OK, Nevermind. Actually, The Future is in the Past
I've been following the recent debate about the future of web standards and whatnot. It's been making me think a bit about what I really want to see in the future of web standards. And I can't get this great California zine Cometbus out of my head. (Well, ok, by "following the recent debate" I'm just trying to find a smart way to say I read a few blogs. Every single one of which is linked to on Tuesday by Jeremy Keith. Except this one from Thursday Zeldman post. Zing zing. Good stuff. Read the comments for sure. Or just read my post first if you want to feel good about skipping it altogether.)
Anyway, lemme explain.
In its essence I think that the call for better, more ambitious HTML and CSS specifications is great. Obviously it's crazy that we're just evolving to CSS 2.1 candidate recommendation after what, six years? (And I could have sworn we already passed the mark but, ok, I've complained enough about it enough this week).
Anyway, it's all well and good. Things are slow. (per Zeldman: "a slow bitch.")
Besides, really, most of us wouldn't have a job if it was not for IE6. :)
But one of most the interesting points raised somewhere in the debate goes something like "We need to sometimes ignore web standards and screw around with doing cool stuff. Then the people who write the specs will HAVE to include all these cool ideas we came up with. YAY! Bring on the browser wars!"
I think this is awesome. Geek out with your canvas elements already.
One thing I would observe, however, is that most web developers are not professionals. And this is a Good Thing. The network is good because it is made up of people, real people, who are much better at Whatever They Do than they are at creating websites.
One thing I would observe, however, is that most web developers are not professionals. And this is a Good Thing. The network is good because it is made up of people, real people, who are much better at Whatever They Do than they are at creating websites. They write about industrial ergonomics or your new nephew or architectural criticism or lolcats. Smart stuff, stupid stuff, it all aggregates into a wonderful brown sludge and the one thing that 99% of the network has in common is that they can't write code to save their life and really they could not give a damn about about all. At ALL. And they never will of course.
Amid all of the verysmart talk about the need for more advanced specifications, we should remember that no one really pays attention to them. They don't even know that they freaking exist. I mean, do you care about the fancy traffic-law setting bodies that surely exist? No, of course, not you just want to go somewhere.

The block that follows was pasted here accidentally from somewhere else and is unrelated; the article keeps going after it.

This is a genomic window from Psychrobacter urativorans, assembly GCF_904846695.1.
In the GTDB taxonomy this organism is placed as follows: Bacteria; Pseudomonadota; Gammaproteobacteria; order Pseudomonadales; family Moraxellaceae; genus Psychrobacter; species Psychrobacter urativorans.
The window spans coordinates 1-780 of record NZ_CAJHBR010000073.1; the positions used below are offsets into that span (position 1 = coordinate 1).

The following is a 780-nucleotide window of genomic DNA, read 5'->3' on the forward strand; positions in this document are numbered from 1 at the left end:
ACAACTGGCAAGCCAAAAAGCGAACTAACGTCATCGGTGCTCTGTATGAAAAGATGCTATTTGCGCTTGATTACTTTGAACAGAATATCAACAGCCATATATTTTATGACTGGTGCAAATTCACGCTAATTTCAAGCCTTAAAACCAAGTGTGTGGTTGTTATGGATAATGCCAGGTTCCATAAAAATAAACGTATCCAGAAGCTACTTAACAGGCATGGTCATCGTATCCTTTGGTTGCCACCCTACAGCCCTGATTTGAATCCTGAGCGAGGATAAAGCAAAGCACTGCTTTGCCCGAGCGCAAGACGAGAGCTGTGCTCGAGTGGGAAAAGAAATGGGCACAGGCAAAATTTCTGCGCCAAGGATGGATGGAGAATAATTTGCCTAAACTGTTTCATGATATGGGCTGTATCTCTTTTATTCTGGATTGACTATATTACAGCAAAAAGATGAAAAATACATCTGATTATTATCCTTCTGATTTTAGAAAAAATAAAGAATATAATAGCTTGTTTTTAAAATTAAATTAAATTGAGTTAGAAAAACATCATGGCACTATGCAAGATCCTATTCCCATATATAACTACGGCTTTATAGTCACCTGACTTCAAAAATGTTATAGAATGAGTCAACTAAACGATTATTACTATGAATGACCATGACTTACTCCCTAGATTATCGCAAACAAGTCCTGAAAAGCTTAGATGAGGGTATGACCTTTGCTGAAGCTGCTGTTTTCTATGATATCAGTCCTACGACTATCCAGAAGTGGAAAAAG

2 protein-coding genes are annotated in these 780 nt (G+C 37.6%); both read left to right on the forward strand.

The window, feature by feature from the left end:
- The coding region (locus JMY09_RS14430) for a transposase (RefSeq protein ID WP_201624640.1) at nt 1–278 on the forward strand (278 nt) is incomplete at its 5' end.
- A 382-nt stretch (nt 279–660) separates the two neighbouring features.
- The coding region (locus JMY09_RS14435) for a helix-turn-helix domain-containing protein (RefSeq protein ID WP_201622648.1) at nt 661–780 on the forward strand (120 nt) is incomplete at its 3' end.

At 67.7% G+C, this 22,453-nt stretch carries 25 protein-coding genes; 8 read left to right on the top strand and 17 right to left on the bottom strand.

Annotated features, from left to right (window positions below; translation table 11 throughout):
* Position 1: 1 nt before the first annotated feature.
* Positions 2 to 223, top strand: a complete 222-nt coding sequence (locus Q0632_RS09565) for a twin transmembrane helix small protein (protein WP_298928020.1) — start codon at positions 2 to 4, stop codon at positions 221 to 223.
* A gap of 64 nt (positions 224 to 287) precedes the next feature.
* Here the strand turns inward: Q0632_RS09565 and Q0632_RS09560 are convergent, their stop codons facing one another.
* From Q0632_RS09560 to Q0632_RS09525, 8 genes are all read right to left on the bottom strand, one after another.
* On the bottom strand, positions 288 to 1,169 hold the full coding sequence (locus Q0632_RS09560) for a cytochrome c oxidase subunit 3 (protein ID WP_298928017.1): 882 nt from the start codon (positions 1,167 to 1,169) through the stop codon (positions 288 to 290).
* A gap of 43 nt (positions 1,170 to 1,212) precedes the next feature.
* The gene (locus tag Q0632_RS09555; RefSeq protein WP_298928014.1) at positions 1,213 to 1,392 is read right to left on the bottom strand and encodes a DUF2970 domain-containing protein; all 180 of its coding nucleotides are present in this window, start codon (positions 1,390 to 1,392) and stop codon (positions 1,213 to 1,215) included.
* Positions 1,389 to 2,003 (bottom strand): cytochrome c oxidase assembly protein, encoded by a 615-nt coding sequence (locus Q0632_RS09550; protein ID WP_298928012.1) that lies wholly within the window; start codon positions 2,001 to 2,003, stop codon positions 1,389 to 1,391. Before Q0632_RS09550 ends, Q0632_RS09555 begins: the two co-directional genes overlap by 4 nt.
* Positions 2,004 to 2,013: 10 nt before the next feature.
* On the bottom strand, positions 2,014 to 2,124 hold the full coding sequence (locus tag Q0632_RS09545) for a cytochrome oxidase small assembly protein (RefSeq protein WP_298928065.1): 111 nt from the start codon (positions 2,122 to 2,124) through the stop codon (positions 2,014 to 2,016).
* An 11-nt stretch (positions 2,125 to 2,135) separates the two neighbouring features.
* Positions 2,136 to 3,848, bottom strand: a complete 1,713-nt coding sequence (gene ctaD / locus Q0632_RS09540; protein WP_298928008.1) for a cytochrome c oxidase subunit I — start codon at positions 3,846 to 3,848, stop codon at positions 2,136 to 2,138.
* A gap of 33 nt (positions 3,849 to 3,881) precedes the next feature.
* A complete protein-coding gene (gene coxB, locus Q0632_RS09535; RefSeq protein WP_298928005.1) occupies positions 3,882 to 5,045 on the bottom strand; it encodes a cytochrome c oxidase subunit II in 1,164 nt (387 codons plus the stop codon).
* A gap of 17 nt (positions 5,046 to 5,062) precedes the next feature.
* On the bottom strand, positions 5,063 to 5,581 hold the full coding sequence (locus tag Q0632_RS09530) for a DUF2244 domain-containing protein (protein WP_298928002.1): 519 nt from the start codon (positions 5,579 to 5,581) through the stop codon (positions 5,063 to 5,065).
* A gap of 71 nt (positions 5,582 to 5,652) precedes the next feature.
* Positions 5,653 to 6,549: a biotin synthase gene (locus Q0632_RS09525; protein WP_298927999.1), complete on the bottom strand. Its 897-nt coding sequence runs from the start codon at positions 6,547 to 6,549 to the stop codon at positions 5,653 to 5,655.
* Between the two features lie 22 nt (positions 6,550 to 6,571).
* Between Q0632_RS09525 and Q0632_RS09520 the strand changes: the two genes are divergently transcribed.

So the reason this whole debate doesn't matter for the millions of Real People is that people don't need to write code anymore. They just need tools to help them publish their content. And, oh yeah, let's remember that there are BILLIONS of people don't even have the luxury of doing any of this stuff yet.
Somehow, Real People people need tools that help them just go somewhere. Nothing in any spec matters until it filters into the tools that real people can use, like blogging platforms, CMS's , and IDE's. So let's keep out heads and remember there is so much more to this "web" thing than proper validating HTML5 or CSS2.1 or XHTML2 fancy things, as good as those will be.
Thinking about this seems depressing at first. The issue really is about browsers and blogging tools, content rendering and content creation. The problem is even bigger than IE (which, holeeshit, passes ACID2!!).
But, for me at least, it is a reminder that we already have more capability on the web than we ever could use.
So yeah, think of the photocopier and zines.
What can you do with a fancy new photocopier that you couldn't do with one from 10 years ago? Not much. Once you've cleared the hurdle of cheap, pushbutton printing, you've launched yourself into a world of possibility greater than most people can deal with. You accomplish the most important part of the web just by being a great writer, and photocopying it. So I would submit The most important thing about the web is simple, powerful, ultra-low-fi communication, multiplied over and over and over. Connecting people to people. Photocopier innovation, traffic rules, W3C debates ... they just really doesn't matter to the DIY kids making zines, because, well, who CARES?
The best thing you could do is give people more photocopiers, and make them really really easy to use. Make em cheaper, make more of em and screw the Canon XTRZ-992834 with laminating and pink staples. Screw variables in CSS. Because lots of people haven't got photocopiers, much less telephones, much less usenet or blogspot and definitely none of us really have the capacity to use any of it to its community-centered potential.